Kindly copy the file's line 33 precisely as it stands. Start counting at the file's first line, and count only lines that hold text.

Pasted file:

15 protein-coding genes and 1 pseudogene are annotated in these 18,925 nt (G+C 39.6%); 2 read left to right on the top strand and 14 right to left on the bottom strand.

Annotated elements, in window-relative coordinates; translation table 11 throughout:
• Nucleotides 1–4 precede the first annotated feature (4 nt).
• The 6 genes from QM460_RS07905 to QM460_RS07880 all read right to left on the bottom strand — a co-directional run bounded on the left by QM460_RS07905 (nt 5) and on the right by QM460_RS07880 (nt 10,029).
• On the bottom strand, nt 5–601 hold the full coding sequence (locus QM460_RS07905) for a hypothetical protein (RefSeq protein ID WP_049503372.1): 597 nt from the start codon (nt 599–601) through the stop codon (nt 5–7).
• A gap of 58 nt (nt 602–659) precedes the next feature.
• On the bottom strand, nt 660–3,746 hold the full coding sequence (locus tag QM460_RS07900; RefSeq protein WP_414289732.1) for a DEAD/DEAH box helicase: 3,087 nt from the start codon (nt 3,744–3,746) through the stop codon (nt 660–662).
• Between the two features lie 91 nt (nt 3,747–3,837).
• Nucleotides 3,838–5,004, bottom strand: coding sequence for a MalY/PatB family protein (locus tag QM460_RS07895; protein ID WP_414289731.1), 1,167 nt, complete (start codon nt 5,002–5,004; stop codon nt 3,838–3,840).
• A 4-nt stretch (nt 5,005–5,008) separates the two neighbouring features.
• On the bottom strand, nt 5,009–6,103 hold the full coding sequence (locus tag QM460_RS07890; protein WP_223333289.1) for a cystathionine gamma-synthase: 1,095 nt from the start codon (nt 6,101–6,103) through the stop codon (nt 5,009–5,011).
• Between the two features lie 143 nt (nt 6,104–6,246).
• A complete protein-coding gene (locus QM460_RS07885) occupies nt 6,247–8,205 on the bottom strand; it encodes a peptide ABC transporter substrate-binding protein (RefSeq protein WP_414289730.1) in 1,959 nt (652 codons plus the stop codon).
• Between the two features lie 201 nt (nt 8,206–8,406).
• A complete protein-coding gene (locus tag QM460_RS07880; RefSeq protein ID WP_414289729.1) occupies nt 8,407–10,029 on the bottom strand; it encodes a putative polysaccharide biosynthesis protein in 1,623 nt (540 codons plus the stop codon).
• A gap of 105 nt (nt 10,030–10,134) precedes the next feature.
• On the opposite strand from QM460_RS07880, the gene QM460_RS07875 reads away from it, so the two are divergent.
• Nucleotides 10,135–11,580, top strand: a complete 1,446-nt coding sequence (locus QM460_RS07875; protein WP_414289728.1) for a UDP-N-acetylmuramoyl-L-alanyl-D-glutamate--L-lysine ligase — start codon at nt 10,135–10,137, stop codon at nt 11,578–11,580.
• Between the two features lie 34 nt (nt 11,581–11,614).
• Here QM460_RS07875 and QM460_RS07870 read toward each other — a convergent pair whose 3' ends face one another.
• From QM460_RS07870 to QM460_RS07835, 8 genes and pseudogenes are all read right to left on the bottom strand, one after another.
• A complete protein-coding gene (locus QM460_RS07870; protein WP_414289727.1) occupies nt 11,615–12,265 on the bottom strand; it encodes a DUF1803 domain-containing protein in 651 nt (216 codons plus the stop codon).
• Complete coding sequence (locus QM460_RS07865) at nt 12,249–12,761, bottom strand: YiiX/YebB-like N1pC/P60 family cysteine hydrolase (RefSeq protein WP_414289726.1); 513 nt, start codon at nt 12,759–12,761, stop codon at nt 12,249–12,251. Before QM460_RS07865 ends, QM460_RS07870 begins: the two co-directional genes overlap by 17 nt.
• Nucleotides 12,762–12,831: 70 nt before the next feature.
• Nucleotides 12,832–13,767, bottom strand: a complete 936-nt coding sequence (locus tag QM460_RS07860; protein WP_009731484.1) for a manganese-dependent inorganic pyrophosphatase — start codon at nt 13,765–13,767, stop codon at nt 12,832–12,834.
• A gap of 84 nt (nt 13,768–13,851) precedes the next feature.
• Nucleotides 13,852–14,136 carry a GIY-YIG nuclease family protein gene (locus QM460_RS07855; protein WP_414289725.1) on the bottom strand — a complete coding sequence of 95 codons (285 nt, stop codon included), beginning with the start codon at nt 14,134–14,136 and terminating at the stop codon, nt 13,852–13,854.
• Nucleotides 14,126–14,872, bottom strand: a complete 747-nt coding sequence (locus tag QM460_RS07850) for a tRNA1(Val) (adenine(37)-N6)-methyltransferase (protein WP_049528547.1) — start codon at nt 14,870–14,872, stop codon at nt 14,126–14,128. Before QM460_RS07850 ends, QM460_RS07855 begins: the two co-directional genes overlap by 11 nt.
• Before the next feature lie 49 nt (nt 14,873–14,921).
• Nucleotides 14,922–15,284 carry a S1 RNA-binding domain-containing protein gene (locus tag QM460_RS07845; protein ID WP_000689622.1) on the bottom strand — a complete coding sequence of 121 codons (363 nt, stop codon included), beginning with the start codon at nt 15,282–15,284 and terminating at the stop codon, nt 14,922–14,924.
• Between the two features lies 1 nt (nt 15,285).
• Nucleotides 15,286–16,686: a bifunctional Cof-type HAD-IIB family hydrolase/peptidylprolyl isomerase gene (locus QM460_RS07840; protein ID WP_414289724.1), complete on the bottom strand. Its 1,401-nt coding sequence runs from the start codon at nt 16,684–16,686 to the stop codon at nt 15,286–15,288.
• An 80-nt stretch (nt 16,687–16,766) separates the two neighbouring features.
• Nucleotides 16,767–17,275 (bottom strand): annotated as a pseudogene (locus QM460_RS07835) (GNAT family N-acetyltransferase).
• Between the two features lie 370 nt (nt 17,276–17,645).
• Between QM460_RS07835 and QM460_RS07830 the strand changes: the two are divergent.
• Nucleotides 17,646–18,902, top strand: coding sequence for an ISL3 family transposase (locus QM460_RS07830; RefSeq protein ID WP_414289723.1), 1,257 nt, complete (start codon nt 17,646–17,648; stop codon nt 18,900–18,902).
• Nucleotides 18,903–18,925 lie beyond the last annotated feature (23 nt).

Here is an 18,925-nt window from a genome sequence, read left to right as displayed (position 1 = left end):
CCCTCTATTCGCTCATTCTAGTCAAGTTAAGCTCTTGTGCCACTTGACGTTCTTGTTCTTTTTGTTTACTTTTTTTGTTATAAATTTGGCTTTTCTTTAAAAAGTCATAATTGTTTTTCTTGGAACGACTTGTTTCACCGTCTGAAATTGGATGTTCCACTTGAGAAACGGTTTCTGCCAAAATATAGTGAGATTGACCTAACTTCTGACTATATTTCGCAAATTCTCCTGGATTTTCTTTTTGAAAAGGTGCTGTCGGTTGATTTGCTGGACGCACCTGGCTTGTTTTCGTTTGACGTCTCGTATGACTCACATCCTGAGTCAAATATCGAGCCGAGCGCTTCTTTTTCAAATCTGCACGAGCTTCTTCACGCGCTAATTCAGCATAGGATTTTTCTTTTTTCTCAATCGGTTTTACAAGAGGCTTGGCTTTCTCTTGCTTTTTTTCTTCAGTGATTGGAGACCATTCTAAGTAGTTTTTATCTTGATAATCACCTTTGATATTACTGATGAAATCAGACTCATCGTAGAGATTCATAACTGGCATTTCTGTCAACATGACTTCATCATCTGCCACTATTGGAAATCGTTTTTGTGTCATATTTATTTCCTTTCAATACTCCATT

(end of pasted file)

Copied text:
• An 80-nt stretch (nt 16,687–16,766) separates the two neighbouring features.